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Architect Oscar Niemeyer's last work? It just might be the shoes

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The last work of famed modernist architect Oscar Niemeyer who died two weeks ago at age 104 might not be a building, but a line of shoes he designed for Converse.
Niemeyer, best known for the visually-striking buildings of the Brazilian capital city of Brasilia, created a line of shoes that was released about six weeks before the architect's death — and went relatively unnoticed in the United States. The shoes feature words from a Niemeyer poem, written in Portuguese, in which he famously said his architecture was inspired by Brazil's mountains, bending rivers and curvy women.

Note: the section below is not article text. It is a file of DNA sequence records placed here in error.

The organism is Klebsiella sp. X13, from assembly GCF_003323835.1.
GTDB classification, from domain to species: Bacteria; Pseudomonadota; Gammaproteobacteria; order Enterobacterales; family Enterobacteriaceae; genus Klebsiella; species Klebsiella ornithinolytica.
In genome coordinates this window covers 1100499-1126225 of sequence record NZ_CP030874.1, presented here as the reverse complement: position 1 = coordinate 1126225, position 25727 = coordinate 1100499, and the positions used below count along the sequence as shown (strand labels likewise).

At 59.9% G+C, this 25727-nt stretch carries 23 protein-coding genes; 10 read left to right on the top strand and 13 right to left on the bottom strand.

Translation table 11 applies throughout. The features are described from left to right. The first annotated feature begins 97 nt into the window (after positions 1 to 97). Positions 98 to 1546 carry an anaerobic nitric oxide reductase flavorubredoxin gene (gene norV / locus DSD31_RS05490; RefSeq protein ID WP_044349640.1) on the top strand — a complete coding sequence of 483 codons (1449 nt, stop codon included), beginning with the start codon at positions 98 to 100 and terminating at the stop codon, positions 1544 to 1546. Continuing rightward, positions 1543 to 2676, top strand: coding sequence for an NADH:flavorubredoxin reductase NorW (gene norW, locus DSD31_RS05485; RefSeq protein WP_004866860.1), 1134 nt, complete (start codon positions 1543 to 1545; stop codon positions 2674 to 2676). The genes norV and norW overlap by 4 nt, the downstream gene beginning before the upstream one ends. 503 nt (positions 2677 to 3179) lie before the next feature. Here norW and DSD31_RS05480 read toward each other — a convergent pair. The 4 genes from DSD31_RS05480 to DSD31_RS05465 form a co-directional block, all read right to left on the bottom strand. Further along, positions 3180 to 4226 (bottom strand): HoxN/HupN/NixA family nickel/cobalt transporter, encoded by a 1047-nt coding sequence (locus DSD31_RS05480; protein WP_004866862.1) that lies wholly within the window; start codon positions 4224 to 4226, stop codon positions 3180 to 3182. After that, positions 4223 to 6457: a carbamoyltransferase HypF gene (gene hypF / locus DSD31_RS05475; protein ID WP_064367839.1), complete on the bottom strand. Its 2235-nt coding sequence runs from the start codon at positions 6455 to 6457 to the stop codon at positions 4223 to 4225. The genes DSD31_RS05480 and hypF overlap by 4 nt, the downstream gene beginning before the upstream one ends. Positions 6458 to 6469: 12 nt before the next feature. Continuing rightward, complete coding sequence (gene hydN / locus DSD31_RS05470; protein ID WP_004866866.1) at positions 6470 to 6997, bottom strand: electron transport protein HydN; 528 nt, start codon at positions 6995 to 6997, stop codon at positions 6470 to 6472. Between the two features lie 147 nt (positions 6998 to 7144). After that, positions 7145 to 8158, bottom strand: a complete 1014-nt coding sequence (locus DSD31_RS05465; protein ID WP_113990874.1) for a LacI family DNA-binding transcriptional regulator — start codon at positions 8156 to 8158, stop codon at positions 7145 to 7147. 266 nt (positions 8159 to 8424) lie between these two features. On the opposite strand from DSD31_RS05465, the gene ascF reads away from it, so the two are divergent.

Converse released the line on October 23rd in celebration of its 104th year in business. In a news release, the company said the five new shoes were designed "with a nod to Niemeyer’s legendary curve and his creative, rebellious point of view."
It might sound a bit like naked capitalism — like when Halston designed clothes for J.C. Penny — but it likely wasn't from Niemeyer's point of view, at least. The Brazilian-born architect, who was once president of the country's communist party, created his Converse chukka boot (third from the left in the above photo) as homage to an unbuilt anti-torture monument he designed in Rio de Janeiro. Other shoes in the line also carry political statements, according to Converse.
Niemeyer also desiged a line of jewelry for H. Stern a few years ago:
The Converse shoes are only available in Brazil — for now at least. They cost the equivalent of $85 to $135.

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